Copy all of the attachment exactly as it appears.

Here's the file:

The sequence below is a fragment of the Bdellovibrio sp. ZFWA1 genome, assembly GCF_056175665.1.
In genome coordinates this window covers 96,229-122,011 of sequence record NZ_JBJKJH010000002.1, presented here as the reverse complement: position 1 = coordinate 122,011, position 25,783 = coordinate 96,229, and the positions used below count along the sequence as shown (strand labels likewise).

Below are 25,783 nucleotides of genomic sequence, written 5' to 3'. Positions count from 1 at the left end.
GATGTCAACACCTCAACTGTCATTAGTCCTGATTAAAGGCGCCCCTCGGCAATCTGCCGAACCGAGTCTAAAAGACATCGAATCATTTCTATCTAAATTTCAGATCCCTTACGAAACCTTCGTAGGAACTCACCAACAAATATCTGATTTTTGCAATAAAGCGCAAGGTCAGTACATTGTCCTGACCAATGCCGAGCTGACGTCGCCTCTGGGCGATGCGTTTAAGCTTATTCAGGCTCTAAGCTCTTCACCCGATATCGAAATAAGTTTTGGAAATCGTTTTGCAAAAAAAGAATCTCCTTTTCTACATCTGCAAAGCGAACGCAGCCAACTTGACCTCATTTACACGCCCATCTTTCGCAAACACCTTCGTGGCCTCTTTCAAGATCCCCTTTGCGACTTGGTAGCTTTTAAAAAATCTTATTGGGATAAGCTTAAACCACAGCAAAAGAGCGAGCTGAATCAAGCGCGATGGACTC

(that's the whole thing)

The sequence below is a fragment of the Bdellovibrio sp. ZFWA1 genome, assembly GCF_056175665.1.
In genome coordinates this window covers 96,229-122,011 of sequence record NZ_JBJKJH010000002.1, presented here as the reverse complement: position 1 = coordinate 122,011, position 25,783 = coordinate 96,229, and the positions used below count along the sequence as shown (strand labels likewise).

Below are 25,783 nucleotides of genomic sequence, written 5' to 3'. Positions count from 1 at the left end.
GATGTCAACACCTCAACTGTCATTAGTCCTGATTAAAGGCGCCCCTCGGCAATCTGCCGAACCGAGTCTAAAAGACATCGAATCATTTCTATCTAAATTTCAGATCCCTTACGAAACCTTCGTAGGAACTCACCAACAAATATCTGATTTTTGCAATAAAGCGCAAGGTCAGTACATTGTCCTGACCAATGCCGAGCTGACGTCGCCTCTGGGCGATGCGTTTAAGCTTATTCAGGCTCTAAGCTCTTCACCCGATATCGAAATAAGTTTTGGAAATCGTTTTGCAAAAAAAGAATCTCCTTTTCTACATCTGCAAAGCGAACGCAGCCAACTTGACCTCATTTACACGCCCATCTTTCGCAAACACCTTCGTGGCCTCTTTCAAGATCCCCTTTGCGACTTGGTAGCTTTTAAAAAATCTTATTGGGATAAGCTTAAACCACAGCAAAAGAGCGAGCTGAATCAAGCGCGATGGACTC